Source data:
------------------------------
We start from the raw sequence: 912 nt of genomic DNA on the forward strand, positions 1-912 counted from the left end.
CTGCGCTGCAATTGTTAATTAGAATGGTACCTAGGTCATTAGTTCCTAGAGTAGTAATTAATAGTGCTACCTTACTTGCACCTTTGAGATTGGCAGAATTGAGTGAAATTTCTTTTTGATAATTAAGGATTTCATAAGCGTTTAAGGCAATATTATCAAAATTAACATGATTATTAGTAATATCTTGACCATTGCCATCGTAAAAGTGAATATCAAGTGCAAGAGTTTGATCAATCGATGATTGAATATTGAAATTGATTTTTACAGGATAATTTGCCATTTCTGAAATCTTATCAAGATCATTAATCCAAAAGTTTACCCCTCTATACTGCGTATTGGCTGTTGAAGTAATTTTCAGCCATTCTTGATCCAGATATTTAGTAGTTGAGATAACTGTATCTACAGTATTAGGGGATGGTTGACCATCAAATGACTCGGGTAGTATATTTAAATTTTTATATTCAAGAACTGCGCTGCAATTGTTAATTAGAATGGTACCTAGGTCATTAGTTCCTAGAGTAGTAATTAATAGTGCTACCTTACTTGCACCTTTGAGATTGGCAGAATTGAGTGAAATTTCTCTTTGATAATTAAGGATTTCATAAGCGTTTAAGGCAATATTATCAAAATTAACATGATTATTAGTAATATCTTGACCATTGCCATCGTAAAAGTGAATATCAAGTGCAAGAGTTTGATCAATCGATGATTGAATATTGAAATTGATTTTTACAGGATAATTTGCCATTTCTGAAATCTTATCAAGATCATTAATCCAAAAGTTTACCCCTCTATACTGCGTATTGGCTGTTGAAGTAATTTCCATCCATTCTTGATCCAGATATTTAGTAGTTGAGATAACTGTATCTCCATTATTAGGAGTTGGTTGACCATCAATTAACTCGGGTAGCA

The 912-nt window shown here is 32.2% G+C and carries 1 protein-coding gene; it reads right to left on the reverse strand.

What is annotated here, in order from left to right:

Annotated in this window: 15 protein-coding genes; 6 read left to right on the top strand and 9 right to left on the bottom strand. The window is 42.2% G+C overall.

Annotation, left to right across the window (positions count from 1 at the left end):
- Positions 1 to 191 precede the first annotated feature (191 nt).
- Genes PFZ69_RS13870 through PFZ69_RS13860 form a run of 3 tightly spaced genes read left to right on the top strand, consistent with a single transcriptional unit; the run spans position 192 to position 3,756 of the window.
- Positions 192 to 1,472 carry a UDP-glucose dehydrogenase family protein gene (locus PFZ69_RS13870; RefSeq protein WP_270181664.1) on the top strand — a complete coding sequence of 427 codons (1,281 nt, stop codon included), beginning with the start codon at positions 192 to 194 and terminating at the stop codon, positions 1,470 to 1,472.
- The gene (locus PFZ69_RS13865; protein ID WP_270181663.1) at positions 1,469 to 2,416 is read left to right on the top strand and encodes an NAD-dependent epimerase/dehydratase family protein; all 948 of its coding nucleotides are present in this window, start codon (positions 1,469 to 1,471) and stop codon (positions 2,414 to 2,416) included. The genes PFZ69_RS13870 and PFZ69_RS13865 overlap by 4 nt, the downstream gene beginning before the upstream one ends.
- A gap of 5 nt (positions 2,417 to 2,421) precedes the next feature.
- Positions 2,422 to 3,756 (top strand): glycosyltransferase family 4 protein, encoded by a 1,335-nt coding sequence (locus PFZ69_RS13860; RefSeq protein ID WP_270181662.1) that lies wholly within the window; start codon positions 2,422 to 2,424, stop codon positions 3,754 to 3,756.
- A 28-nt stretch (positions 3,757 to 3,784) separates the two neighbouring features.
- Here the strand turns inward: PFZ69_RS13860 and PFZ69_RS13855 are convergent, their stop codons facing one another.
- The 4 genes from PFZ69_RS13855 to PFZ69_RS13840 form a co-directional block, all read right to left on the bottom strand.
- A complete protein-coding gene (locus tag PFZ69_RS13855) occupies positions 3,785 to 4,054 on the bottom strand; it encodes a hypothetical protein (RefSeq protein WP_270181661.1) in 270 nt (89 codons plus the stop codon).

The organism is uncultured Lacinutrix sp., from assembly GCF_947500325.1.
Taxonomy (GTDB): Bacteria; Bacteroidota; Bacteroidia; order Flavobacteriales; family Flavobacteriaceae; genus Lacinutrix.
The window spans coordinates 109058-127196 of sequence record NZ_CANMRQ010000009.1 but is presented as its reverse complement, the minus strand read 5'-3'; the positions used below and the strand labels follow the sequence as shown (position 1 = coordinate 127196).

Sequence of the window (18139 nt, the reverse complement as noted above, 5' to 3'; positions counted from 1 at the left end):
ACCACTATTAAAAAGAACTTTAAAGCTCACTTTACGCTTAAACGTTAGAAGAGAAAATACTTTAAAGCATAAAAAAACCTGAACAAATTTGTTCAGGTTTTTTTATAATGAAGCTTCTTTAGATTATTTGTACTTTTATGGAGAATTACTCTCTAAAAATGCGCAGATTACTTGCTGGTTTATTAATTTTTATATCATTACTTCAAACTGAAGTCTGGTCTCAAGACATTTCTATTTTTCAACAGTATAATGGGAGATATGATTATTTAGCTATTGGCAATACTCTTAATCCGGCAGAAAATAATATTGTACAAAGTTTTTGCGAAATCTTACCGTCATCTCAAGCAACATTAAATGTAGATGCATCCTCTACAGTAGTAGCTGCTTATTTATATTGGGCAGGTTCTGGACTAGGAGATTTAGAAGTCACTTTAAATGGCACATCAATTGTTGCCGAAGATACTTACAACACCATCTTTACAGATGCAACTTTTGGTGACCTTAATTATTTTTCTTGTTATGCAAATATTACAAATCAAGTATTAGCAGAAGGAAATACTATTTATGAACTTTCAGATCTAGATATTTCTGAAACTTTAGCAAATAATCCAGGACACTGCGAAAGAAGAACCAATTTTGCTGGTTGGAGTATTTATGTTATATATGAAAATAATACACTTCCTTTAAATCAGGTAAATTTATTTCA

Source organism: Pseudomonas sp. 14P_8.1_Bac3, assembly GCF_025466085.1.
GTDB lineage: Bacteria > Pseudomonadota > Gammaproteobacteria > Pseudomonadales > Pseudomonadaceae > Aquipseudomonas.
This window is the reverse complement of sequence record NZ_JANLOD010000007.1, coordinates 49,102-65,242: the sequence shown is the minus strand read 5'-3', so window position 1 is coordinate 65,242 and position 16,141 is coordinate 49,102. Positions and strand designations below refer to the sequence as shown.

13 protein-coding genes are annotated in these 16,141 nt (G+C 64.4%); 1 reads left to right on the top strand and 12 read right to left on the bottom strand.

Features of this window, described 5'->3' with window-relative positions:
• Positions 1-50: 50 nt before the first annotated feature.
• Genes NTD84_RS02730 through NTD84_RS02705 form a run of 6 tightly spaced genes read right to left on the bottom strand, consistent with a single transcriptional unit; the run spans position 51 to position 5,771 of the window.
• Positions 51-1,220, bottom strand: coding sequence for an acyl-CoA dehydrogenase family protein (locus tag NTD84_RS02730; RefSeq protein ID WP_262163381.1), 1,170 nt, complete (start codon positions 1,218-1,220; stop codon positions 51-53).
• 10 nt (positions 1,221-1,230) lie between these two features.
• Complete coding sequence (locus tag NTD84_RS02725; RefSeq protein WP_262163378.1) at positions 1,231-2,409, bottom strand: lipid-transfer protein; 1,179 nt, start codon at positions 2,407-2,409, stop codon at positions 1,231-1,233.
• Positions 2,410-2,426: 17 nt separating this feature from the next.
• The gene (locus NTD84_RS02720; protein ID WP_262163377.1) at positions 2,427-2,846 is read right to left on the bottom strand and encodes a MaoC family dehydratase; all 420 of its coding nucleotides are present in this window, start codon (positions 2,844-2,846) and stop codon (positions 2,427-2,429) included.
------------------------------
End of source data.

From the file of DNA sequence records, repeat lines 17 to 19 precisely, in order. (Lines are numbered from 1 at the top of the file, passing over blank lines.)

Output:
The organism is uncultured Lacinutrix sp., from assembly GCF_947500325.1.
Taxonomy (GTDB): Bacteria; Bacteroidota; Bacteroidia; order Flavobacteriales; family Flavobacteriaceae; genus Lacinutrix.
The window spans coordinates 109058-127196 of sequence record NZ_CANMRQ010000009.1 but is presented as its reverse complement, the minus strand read 5'-3'; the positions used below and the strand labels follow the sequence as shown (position 1 = coordinate 127196).